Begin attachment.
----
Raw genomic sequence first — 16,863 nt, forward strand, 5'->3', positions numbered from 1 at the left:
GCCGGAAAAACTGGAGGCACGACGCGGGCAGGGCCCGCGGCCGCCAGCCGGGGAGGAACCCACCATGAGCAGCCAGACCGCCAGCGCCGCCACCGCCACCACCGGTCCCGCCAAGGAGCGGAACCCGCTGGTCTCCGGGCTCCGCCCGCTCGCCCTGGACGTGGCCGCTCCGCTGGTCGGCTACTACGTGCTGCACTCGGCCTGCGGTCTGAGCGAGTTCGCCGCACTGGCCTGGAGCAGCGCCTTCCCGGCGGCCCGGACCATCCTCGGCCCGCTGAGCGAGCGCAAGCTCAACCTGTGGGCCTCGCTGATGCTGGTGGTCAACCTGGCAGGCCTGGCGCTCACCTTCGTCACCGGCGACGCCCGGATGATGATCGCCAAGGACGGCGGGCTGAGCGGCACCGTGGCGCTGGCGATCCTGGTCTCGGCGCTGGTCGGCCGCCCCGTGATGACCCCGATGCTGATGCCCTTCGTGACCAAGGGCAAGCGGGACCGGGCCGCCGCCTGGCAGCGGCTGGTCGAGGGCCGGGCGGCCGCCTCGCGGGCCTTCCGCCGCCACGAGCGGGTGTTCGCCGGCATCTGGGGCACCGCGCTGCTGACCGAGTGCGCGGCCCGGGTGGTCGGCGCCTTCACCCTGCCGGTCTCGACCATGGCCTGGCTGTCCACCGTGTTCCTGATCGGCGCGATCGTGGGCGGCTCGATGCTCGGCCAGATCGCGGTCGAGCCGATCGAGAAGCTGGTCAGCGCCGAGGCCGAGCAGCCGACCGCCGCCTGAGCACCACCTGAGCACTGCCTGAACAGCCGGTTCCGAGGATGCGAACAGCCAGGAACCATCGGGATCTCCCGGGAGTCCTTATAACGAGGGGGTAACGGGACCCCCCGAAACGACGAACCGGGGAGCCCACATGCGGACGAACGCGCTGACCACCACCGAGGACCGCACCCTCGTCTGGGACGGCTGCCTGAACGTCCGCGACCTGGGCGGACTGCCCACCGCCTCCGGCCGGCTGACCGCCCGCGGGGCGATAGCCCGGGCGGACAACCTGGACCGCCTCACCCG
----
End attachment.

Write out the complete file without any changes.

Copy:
Raw genomic sequence first — 16,863 nt, forward strand, 5'->3', positions numbered from 1 at the left:
GCCGGAAAAACTGGAGGCACGACGCGGGCAGGGCCCGCGGCCGCCAGCCGGGGAGGAACCCACCATGAGCAGCCAGACCGCCAGCGCCGCCACCGCCACCACCGGTCCCGCCAAGGAGCGGAACCCGCTGGTCTCCGGGCTCCGCCCGCTCGCCCTGGACGTGGCCGCTCCGCTGGTCGGCTACTACGTGCTGCACTCGGCCTGCGGTCTGAGCGAGTTCGCCGCACTGGCCTGGAGCAGCGCCTTCCCGGCGGCCCGGACCATCCTCGGCCCGCTGAGCGAGCGCAAGCTCAACCTGTGGGCCTCGCTGATGCTGGTGGTCAACCTGGCAGGCCTGGCGCTCACCTTCGTCACCGGCGACGCCCGGATGATGATCGCCAAGGACGGCGGGCTGAGCGGCACCGTGGCGCTGGCGATCCTGGTCTCGGCGCTGGTCGGCCGCCCCGTGATGACCCCGATGCTGATGCCCTTCGTGACCAAGGGCAAGCGGGACCGGGCCGCCGCCTGGCAGCGGCTGGTCGAGGGCCGGGCGGCCGCCTCGCGGGCCTTCCGCCGCCACGAGCGGGTGTTCGCCGGCATCTGGGGCACCGCGCTGCTGACCGAGTGCGCGGCCCGGGTGGTCGGCGCCTTCACCCTGCCGGTCTCGACCATGGCCTGGCTGTCCACCGTGTTCCTGATCGGCGCGATCGTGGGCGGCTCGATGCTCGGCCAGATCGCGGTCGAGCCGATCGAGAAGCTGGTCAGCGCCGAGGCCGAGCAGCCGACCGCCGCCTGAGCACCACCTGAGCACTGCCTGAACAGCCGGTTCCGAGGATGCGAACAGCCAGGAACCATCGGGATCTCCCGGGAGTCCTTATAACGAGGGGGTAACGGGACCCCCCGAAACGACGAACCGGGGAGCCCACATGCGGACGAACGCGCTGACCACCACCGAGGACCGCACCCTCGTCTGGGACGGCTGCCTGAACGTCCGCGACCTGGGCGGACTGCCCACCGCCTCCGGCCGGCTGACCGCCCGCGGGGCGATAGCCCGGGCGGACAACCTGGACCGCCTCACCCG